Life in the ‘War Zone’ Gives A Different Perspective By PATRICK K. McCULLOUGH, Commentary

Friday April 01, 2005

The commentary by Bill Hamilton (“Disarming Violence: Three Choices,” March 29-31) presents a nice convenient package for commenting, but fails to accurately portray important aspects of the situation. It is but the latest from among the people who pontificate between lattes, cop-bashing, and massage appointments. Far from being illuminating, it muddles the controversy by framing incongruous circumstances as the same. It also shows a bit too much of the self-righteousness hypocrisy the Bay Area is renowned for. Much like other cases of officious largesse, the choices proffered don’t fit the actual situation. I’m getting used to people who, by age alone, should know better. More than one professional writer, among them inappropriately anointed and self-appointed spokespersons for the Black community, have wrongly referred to my act of self-defense as vigilantism, in spite of the fact that the word choice is obviously incorrect and that I have publicly criticized vigilante acts. 

We needn’t spend much time analyzing his unexplained conclusion that everyone is very lucky Ms. Smith did not try to use a gun. Apparently under the circumstances reported in the press, she had no opportunity or need to defend herself with physical force. Indeed she was literally at the mercy of her remorseful assailant, who, luckily, was amenable to her merciful plea. 

My family has never felt we were held hostage, but presumptuous Bill feels comfortable making his statement for us. To the contrary, I feel free as a bird and have always been bemused by those whom presume I haven’t taken the Emancipation Proclamation to heart. I feel so free that I look with disdain upon those who would so forsake their responsibilities to the law-abiding neighbors of his workplace who live in—rather than visit—“war zones,” that rather than report the malignant criminal behavior of drug dealers, they would unashamedly say about their relationship: “We made a deal.”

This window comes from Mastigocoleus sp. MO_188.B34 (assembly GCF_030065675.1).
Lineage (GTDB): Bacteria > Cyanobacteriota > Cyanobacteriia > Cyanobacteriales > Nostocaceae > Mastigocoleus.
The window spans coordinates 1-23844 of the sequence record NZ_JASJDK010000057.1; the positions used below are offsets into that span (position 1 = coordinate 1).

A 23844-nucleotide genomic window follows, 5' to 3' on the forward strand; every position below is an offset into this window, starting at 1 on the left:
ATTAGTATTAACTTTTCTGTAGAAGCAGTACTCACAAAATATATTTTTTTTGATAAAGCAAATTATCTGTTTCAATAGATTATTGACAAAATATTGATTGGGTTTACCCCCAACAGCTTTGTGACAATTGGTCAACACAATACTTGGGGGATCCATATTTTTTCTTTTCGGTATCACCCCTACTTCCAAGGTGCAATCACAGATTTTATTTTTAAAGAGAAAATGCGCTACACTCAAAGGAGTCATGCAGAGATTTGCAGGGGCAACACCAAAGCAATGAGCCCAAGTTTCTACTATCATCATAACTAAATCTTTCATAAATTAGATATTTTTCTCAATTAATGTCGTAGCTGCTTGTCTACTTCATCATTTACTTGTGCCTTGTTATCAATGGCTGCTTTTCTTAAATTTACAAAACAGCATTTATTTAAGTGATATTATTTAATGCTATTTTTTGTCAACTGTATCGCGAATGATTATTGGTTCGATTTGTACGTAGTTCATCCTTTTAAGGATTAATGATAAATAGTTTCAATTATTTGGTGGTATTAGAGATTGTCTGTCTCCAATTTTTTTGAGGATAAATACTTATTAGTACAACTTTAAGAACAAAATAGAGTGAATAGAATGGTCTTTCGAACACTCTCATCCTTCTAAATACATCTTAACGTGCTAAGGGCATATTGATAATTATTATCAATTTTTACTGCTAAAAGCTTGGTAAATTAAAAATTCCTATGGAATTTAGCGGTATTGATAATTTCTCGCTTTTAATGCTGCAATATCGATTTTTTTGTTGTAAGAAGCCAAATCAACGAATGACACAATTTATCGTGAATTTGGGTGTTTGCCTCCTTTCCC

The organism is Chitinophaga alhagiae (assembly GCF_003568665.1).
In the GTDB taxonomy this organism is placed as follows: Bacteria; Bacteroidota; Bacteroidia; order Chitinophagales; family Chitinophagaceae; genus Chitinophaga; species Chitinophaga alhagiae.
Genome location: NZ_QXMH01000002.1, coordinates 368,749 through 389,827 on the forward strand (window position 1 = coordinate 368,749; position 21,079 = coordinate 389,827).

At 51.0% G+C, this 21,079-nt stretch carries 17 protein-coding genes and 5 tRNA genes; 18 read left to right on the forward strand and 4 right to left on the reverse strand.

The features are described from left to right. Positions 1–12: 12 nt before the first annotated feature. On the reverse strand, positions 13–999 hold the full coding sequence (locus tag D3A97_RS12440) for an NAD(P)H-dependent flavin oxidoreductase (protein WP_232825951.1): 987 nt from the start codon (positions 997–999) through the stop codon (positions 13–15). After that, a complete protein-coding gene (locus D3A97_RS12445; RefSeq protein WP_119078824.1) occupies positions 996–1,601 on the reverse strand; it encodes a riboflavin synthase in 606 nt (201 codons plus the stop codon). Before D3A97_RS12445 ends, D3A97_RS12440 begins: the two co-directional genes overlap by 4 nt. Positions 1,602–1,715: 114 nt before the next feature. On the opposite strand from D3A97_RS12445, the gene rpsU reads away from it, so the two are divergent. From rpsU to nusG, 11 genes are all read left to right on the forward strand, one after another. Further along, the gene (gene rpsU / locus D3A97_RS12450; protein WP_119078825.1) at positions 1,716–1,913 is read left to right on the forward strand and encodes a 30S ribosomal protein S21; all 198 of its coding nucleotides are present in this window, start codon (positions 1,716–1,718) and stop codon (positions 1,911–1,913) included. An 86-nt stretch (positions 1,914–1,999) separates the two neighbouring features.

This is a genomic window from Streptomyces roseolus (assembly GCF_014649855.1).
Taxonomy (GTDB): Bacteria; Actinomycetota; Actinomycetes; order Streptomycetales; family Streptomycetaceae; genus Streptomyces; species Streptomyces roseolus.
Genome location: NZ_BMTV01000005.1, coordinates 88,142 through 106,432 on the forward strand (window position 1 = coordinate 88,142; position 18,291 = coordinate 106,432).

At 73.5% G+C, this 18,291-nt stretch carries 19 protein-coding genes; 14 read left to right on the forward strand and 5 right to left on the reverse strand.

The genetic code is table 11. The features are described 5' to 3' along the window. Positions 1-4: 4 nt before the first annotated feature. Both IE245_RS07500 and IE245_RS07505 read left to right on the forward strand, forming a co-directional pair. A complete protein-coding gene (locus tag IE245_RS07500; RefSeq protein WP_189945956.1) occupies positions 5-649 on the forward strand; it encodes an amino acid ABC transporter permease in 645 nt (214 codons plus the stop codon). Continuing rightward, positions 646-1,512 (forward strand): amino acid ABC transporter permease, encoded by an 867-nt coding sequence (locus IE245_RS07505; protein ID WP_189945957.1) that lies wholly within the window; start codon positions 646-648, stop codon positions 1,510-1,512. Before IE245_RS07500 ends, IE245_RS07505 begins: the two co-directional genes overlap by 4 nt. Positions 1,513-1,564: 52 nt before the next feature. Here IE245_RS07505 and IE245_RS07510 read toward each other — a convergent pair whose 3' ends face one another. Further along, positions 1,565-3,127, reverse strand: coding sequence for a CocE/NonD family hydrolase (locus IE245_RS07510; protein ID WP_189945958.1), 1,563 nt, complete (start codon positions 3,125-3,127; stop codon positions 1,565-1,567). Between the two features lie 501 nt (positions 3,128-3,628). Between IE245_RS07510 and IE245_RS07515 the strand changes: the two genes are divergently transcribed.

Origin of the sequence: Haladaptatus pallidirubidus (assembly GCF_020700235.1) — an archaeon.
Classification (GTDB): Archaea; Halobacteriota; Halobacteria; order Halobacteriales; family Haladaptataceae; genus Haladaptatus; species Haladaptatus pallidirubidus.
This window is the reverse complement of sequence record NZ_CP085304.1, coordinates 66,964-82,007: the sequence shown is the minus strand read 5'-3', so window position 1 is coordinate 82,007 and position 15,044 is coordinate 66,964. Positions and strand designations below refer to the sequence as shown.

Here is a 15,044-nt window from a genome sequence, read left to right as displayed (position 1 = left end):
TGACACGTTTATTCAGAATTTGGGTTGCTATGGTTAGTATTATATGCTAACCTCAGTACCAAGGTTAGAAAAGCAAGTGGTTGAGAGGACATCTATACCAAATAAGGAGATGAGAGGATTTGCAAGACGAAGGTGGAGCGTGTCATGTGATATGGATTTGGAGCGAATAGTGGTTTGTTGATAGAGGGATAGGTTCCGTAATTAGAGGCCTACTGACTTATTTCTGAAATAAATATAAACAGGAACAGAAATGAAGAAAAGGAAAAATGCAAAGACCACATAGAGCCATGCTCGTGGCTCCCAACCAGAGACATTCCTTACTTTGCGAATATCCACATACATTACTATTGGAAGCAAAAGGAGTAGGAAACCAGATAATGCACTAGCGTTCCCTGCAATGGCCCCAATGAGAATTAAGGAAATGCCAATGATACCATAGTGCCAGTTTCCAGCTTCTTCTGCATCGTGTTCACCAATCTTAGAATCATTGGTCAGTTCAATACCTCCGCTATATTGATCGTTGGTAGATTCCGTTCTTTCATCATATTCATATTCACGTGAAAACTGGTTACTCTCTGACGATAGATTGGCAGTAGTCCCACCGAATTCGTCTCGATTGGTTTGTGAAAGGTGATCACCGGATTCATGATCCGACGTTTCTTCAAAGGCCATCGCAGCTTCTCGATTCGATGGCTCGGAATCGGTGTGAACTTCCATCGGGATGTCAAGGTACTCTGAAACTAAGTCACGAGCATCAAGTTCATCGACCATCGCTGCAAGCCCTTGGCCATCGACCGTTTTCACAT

Unlike some visitors, it didn’t take a period “over time” for me to recognize the plight of my brothers and sisters in the streets, for I was born among them. A neighbor and I have talked with many of the youth and offered help over the years. We’ve met with youth organizers and have offered to teach electrical, carpentry, and other building trades at the recreation center from which drugs were sold. I have helped several youngsters repair their vehicles and even given some of them my home number to call if they need legal help. I haven’t been a visitor or interloper, but someone whose life has been formed in the black community. I know all about the pathos and aspirations, hope and possibilities; far better, I dare say, than a person who visits the neighborhood to cut wood. Certainly using a cheap labor pool of entrepreneurial pushers is in the spirit of capitalism and down right convenient to boot, but I wonder how many West Oakland residents can claim their lives have been improved by folks who make deals with thuggish drug dealers. 

In his exposition, like many officious liberals, he fails to deal with the important aspect of race. Ms. Smith, and I’ll bet Mr. Hamilton, are whites dealing with black criminals. In reality, black people are far more likely than whites to be the victim of black criminals perpetrating violence. It’s easy to choose to be unarmed if your choices also include simply not going to the dangerous area. It seems all too easy, but fashionable, for some to impute their choices to others whose lives are different. Bill only had to deal with property damage and apparently left after office hours. In my case, after having survived one ambush beating by three thugs upset that I reported them to the police, I had to deal with one gun about to be pointed at me from among a mob that had at least one other gun. Yes, there could have been another outcome: I could have been the subject of a chalk outline on the sidewalk. 


Patrick McCullough is a City of Berkeley employee and a North Oakland resident.